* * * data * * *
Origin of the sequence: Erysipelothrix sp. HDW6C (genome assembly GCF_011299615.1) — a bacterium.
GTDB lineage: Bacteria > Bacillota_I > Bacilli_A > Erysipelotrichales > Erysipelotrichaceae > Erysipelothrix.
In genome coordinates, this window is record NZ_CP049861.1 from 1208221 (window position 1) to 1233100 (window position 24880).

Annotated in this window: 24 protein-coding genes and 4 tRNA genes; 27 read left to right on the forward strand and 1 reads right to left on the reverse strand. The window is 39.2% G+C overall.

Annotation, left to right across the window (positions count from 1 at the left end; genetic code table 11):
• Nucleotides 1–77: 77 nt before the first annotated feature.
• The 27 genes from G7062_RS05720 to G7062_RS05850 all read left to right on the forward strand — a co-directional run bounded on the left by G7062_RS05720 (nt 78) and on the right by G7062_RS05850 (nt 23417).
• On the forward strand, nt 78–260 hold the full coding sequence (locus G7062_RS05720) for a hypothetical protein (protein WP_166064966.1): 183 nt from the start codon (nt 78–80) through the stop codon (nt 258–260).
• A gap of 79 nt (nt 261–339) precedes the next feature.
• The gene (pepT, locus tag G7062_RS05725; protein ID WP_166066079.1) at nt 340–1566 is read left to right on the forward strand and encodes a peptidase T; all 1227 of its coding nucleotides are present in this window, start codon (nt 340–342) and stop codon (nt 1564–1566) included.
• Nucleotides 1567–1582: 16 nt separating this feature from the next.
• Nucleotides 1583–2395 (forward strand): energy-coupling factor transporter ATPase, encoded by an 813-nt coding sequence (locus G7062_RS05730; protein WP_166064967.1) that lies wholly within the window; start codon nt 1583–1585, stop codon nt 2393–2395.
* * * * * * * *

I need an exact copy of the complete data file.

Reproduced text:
Origin of the sequence: Erysipelothrix sp. HDW6C (genome assembly GCF_011299615.1) — a bacterium.
GTDB lineage: Bacteria > Bacillota_I > Bacilli_A > Erysipelotrichales > Erysipelotrichaceae > Erysipelothrix.
In genome coordinates, this window is record NZ_CP049861.1 from 1208221 (window position 1) to 1233100 (window position 24880).

Annotated in this window: 24 protein-coding genes and 4 tRNA genes; 27 read left to right on the forward strand and 1 reads right to left on the reverse strand. The window is 39.2% G+C overall.

Annotation, left to right across the window (positions count from 1 at the left end; genetic code table 11):
• Nucleotides 1–77: 77 nt before the first annotated feature.
• The 27 genes from G7062_RS05720 to G7062_RS05850 all read left to right on the forward strand — a co-directional run bounded on the left by G7062_RS05720 (nt 78) and on the right by G7062_RS05850 (nt 23417).
• On the forward strand, nt 78–260 hold the full coding sequence (locus G7062_RS05720) for a hypothetical protein (protein WP_166064966.1): 183 nt from the start codon (nt 78–80) through the stop codon (nt 258–260).
• A gap of 79 nt (nt 261–339) precedes the next feature.
• The gene (pepT, locus tag G7062_RS05725; protein ID WP_166066079.1) at nt 340–1566 is read left to right on the forward strand and encodes a peptidase T; all 1227 of its coding nucleotides are present in this window, start codon (nt 340–342) and stop codon (nt 1564–1566) included.
• Nucleotides 1567–1582: 16 nt separating this feature from the next.
• Nucleotides 1583–2395 (forward strand): energy-coupling factor transporter ATPase, encoded by an 813-nt coding sequence (locus G7062_RS05730; protein WP_166064967.1) that lies wholly within the window; start codon nt 1583–1585, stop codon nt 2393–2395.